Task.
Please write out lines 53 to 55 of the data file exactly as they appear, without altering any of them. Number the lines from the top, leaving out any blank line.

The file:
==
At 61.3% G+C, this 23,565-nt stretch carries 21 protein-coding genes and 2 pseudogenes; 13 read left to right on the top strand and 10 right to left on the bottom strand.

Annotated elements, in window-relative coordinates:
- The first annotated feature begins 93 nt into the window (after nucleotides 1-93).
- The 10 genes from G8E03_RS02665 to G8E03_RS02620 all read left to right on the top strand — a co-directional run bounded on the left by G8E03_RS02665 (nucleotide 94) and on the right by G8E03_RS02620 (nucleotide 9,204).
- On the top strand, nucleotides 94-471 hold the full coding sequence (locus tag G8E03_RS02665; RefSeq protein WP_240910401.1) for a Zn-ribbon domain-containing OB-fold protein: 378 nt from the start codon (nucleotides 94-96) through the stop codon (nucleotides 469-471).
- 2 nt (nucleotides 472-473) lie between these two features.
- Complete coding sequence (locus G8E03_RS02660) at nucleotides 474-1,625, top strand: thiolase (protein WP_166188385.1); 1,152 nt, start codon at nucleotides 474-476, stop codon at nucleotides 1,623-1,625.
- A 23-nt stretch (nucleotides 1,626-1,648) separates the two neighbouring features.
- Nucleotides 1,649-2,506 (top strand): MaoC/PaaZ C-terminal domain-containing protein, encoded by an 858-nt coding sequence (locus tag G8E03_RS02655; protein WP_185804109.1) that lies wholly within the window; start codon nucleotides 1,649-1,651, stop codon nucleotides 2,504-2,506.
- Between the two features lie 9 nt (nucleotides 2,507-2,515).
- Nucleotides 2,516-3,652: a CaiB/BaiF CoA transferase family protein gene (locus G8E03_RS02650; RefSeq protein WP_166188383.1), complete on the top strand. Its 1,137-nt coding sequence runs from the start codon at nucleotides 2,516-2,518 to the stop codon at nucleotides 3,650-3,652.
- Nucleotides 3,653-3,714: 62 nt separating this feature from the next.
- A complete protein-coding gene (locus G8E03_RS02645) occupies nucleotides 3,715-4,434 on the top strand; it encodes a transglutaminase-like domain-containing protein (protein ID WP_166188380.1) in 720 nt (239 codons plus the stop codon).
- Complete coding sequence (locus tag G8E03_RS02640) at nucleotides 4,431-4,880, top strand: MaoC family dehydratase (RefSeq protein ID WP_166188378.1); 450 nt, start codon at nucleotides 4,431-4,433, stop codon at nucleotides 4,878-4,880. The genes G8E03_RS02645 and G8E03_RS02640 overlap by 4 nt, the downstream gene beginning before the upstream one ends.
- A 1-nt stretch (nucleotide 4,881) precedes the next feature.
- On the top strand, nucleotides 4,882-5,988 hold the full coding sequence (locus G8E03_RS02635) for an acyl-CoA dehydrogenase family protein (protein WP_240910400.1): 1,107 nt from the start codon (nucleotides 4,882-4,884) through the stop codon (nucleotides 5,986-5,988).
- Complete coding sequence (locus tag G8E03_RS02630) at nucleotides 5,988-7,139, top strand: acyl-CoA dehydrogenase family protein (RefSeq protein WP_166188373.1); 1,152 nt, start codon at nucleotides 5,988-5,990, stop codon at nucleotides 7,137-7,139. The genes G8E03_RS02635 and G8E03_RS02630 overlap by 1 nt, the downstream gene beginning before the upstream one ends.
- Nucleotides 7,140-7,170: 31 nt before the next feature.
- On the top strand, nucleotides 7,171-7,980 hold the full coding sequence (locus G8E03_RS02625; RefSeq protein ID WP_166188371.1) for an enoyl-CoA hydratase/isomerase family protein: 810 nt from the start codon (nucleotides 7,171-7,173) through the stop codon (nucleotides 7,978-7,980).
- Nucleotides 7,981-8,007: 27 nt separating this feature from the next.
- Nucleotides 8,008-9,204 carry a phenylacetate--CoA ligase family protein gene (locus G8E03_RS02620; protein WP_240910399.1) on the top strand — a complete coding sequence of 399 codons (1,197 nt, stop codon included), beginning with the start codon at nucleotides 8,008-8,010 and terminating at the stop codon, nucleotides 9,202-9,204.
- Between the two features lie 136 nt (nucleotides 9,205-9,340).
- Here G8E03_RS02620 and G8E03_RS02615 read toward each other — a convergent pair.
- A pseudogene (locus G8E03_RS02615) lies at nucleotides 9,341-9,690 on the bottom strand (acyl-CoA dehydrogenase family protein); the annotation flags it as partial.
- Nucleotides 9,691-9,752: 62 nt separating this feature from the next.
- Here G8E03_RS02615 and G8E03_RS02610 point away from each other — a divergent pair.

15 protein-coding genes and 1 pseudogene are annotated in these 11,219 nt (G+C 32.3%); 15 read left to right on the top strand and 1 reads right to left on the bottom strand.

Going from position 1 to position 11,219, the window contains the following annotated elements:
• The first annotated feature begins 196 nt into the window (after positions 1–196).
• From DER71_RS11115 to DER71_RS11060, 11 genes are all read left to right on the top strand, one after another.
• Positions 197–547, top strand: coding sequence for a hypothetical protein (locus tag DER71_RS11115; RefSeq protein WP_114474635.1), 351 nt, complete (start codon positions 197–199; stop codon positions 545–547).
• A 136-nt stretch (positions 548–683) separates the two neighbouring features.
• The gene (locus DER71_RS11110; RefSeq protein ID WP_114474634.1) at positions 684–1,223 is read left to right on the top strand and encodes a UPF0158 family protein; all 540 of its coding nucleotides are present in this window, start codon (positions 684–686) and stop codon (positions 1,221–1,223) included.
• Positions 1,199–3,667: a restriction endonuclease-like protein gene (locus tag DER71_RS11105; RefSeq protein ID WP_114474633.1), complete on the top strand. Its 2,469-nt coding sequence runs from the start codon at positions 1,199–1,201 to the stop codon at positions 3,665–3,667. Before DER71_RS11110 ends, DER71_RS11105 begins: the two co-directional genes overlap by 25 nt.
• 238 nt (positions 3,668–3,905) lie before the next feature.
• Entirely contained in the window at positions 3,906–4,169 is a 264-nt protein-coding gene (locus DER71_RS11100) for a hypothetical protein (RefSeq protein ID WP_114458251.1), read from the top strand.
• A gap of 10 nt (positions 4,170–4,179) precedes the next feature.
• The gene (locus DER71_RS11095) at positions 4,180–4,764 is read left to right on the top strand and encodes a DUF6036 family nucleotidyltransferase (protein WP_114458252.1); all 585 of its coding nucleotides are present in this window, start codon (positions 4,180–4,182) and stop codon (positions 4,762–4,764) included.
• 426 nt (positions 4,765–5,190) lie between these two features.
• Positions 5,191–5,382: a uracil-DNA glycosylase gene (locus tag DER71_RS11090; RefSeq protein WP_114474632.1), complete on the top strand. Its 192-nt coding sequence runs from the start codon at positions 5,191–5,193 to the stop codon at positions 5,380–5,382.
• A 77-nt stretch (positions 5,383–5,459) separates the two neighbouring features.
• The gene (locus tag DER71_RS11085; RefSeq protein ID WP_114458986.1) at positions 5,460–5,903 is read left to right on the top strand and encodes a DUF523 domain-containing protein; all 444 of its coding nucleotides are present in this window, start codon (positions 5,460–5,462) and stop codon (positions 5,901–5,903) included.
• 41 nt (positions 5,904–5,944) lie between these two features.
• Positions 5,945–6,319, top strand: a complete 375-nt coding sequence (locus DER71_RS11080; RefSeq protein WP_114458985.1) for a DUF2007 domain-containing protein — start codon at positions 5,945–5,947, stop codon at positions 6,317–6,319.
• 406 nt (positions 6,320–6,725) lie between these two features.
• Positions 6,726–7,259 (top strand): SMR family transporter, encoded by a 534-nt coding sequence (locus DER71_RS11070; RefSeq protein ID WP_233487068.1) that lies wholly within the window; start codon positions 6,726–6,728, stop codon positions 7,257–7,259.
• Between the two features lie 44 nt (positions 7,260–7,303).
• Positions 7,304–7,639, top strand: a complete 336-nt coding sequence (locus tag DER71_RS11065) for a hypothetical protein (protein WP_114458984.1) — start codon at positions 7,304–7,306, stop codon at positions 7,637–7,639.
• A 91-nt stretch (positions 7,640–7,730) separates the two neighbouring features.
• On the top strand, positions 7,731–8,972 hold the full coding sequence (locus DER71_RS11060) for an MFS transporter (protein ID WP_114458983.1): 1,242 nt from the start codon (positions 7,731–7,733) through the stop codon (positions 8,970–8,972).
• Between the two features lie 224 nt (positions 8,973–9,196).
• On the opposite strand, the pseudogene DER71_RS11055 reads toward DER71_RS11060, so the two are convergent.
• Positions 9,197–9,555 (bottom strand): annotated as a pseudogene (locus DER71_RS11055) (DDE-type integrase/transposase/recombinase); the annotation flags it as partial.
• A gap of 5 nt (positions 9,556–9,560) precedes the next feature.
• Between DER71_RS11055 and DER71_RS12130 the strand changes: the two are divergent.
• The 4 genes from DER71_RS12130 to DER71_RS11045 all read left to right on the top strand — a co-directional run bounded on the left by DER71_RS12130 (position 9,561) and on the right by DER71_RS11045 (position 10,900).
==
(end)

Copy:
• Positions 9,197–9,555 (bottom strand): annotated as a pseudogene (locus DER71_RS11055) (DDE-type integrase/transposase/recombinase); the annotation flags it as partial.
• A gap of 5 nt (positions 9,556–9,560) precedes the next feature.
• Between DER71_RS11055 and DER71_RS12130 the strand changes: the two are divergent.